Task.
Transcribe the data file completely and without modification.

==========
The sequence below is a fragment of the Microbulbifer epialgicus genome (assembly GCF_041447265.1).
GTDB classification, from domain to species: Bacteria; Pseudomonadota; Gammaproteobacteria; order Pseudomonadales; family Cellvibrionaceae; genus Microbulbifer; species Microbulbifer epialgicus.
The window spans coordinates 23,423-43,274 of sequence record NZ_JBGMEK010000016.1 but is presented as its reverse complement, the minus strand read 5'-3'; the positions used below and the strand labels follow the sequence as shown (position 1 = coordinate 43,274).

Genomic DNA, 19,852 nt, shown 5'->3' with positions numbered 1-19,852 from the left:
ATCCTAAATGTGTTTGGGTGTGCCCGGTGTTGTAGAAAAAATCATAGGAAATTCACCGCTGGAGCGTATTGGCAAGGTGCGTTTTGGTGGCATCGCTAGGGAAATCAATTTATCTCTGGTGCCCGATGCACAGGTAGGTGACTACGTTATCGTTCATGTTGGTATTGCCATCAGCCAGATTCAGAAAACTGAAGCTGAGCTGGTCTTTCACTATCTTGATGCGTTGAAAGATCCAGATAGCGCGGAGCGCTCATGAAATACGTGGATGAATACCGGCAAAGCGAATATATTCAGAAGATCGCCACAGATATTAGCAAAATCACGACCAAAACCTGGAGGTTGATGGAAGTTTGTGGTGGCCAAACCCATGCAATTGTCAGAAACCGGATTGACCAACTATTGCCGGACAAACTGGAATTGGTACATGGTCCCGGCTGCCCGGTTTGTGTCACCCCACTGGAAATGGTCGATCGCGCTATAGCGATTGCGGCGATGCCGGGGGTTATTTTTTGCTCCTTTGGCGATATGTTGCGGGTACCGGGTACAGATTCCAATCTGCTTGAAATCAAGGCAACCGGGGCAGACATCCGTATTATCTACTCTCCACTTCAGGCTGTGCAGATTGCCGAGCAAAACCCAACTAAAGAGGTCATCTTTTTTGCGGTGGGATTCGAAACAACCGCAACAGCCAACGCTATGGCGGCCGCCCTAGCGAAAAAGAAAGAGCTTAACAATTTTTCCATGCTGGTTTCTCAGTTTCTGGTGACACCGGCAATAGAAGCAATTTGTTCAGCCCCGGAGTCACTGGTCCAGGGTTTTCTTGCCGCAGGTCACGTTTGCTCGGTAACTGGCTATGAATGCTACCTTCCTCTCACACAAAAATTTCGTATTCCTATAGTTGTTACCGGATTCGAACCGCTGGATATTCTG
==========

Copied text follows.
The sequence below is a fragment of the Microbulbifer epialgicus genome (assembly GCF_041447265.1).
GTDB classification, from domain to species: Bacteria; Pseudomonadota; Gammaproteobacteria; order Pseudomonadales; family Cellvibrionaceae; genus Microbulbifer; species Microbulbifer epialgicus.
The window spans coordinates 23,423-43,274 of sequence record NZ_JBGMEK010000016.1 but is presented as its reverse complement, the minus strand read 5'-3'; the positions used below and the strand labels follow the sequence as shown (position 1 = coordinate 43,274).

Genomic DNA, 19,852 nt, shown 5'->3' with positions numbered 1-19,852 from the left:
ATCCTAAATGTGTTTGGGTGTGCCCGGTGTTGTAGAAAAAATCATAGGAAATTCACCGCTGGAGCGTATTGGCAAGGTGCGTTTTGGTGGCATCGCTAGGGAAATCAATTTATCTCTGGTGCCCGATGCACAGGTAGGTGACTACGTTATCGTTCATGTTGGTATTGCCATCAGCCAGATTCAGAAAACTGAAGCTGAGCTGGTCTTTCACTATCTTGATGCGTTGAAAGATCCAGATAGCGCGGAGCGCTCATGAAATACGTGGATGAATACCGGCAAAGCGAATATATTCAGAAGATCGCCACAGATATTAGCAAAATCACGACCAAAACCTGGAGGTTGATGGAAGTTTGTGGTGGCCAAACCCATGCAATTGTCAGAAACCGGATTGACCAACTATTGCCGGACAAACTGGAATTGGTACATGGTCCCGGCTGCCCGGTTTGTGTCACCCCACTGGAAATGGTCGATCGCGCTATAGCGATTGCGGCGATGCCGGGGGTTATTTTTTGCTCCTTTGGCGATATGTTGCGGGTACCGGGTACAGATTCCAATCTGCTTGAAATCAAGGCAACCGGGGCAGACATCCGTATTATCTACTCTCCACTTCAGGCTGTGCAGATTGCCGAGCAAAACCCAACTAAAGAGGTCATCTTTTTTGCGGTGGGATTCGAAACAACCGCAACAGCCAACGCTATGGCGGCCGCCCTAGCGAAAAAGAAAGAGCTTAACAATTTTTCCATGCTGGTTTCTCAGTTTCTGGTGACACCGGCAATAGAAGCAATTTGTTCAGCCCCGGAGTCACTGGTCCAGGGTTTTCTTGCCGCAGGTCACGTTTGCTCGGTAACTGGCTATGAATGCTACCTTCCTCTCACACAAAAATTTCGTATTCCTATAGTTGTTACCGGATTCGAACCGCTGGATATTCTG